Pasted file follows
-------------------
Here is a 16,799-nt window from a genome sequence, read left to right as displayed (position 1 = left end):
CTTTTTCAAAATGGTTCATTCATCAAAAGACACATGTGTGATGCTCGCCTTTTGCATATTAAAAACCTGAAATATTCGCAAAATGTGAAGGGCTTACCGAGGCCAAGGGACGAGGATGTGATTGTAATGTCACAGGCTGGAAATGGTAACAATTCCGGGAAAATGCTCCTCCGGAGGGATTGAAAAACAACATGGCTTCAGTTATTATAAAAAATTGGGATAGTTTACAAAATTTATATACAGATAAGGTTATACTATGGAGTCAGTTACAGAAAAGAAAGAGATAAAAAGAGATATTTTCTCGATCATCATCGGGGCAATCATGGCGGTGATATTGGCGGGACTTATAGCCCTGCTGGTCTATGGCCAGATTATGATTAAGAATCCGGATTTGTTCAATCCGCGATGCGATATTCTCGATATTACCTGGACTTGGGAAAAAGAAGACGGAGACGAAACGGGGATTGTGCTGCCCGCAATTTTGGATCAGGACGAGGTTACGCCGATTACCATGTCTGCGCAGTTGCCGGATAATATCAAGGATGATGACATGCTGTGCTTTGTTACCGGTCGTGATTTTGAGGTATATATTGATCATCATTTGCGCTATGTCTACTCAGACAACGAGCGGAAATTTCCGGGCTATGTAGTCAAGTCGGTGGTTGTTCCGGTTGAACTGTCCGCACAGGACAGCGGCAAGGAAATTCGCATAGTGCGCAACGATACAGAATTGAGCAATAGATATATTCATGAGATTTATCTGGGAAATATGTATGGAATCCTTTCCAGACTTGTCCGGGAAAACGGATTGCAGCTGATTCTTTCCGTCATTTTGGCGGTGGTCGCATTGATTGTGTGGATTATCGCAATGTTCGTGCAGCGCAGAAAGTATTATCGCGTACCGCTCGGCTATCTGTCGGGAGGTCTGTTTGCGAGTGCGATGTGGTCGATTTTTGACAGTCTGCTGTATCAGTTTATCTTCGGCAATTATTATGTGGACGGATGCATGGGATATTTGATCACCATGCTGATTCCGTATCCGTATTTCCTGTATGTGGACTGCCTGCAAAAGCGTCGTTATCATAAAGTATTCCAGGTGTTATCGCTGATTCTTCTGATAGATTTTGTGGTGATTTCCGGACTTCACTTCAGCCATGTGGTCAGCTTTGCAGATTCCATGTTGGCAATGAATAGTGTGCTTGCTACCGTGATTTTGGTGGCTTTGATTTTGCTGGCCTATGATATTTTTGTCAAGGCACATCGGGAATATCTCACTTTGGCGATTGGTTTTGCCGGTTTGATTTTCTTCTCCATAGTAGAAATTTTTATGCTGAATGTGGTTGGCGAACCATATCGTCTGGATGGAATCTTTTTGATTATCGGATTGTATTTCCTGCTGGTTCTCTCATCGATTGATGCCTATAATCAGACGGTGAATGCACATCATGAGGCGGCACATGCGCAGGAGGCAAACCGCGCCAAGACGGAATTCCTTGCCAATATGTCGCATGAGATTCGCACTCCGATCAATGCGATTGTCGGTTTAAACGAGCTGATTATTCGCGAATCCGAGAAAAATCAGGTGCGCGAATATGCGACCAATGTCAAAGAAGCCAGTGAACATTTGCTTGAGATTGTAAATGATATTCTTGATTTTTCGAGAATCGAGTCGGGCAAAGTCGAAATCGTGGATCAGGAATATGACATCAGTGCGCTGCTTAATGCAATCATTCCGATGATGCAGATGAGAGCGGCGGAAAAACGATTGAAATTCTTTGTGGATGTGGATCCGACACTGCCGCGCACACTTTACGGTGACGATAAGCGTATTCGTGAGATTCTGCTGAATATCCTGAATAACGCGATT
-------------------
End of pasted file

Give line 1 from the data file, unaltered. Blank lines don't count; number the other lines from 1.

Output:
Here is a 16,799-nt window from a genome sequence, read left to right as displayed (position 1 = left end):